Alex Gibbon gives us the low-down on Leeds based four pieced Mega Happy as a prelude to the release of their single ‘I Sit Next to an Empty Seat’.
It’s still early days for promising Leeds-based four-piece Mega Happy, yet with only their fifth release they have attained a striking depth of maturity with a cohesive sound that many artists who are albums deep into their discography only flirt with. True to the forlornness of its title, ‘I Sit Next to an Empty Seat’ offers up a bittersweet slice of melancholia-dripped guitar pop. Think Ian Curtis’ poignant drawl paired with the charm of an album track from a burgeoning Two Door Cinema Club.
From the opening, punchy bass guitar licks, a joyous toe-tapping energy is laid as the song’s foundation. However, it’s not long before the band’s broody introspection comes to the fore with an opening lyrical call that is as defiant as it is resentful. “You said I’d never change,” the singer recalls, “but I’ve changed, I’ve changed, I’ve changed, I’ve changed, I’ve changed.”
“it’s not long before the band’s broody introspection comes to the fore”
In the chorus, simmering high-hats crescendo to vigorous strumming which soon gives way to a stirring interplay between the lead and the rhythm guitars. Paired with images of “Armley’s empty streets” and “stained bed sheets”, the song captures the pain and the beauty of lovelorn reminiscence – a masterful blend of heartache and nostalgia.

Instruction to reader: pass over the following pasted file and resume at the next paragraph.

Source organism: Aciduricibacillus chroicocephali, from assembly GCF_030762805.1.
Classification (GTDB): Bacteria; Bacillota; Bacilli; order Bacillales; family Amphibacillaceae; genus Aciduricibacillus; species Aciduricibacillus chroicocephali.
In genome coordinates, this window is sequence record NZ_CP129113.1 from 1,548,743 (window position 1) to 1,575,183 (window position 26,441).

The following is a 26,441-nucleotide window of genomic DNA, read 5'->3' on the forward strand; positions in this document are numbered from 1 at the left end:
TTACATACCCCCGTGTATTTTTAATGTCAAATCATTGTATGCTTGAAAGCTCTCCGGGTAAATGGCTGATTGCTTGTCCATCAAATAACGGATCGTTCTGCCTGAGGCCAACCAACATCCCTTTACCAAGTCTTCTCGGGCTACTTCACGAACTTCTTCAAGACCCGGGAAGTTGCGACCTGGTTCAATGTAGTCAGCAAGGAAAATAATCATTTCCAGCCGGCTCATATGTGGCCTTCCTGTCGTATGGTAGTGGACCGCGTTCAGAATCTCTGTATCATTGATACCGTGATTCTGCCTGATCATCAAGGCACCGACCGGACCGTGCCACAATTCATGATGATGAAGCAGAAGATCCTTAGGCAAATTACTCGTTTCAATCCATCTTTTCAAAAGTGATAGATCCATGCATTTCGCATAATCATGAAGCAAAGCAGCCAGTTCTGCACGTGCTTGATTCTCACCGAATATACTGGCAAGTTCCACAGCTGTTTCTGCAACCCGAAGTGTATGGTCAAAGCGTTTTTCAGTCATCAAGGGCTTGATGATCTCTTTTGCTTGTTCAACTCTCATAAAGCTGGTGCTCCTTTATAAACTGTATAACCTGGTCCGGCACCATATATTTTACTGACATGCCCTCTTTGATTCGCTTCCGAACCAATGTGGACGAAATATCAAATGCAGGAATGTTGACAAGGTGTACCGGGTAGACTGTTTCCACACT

This aside, the track truly blossoms when its last third is handed over completely to the instrumentalists. Reaching its conclusion with a dynamic flare and a score of swirling guitar riffs, even with a cheery triple-clap thrown in along the way, the single thrives with an anthemic sound that would rouse even the most dispassionate of listeners.
“the song captures the pain and the beauty of lovelorn reminiscence – a masterful blend of heartache and nostalgia“
Their latest release may have the key components of a bread-and-butter indie banger but Mega Happy have created something that is more grown-up than the genre of adolescent anguish and teenage rebellion. Being able to develop a seasoned sound while still retaining a youthful vigour is an impressive feat and things can only go up for a budding band who are already beyond their years. Watch this space.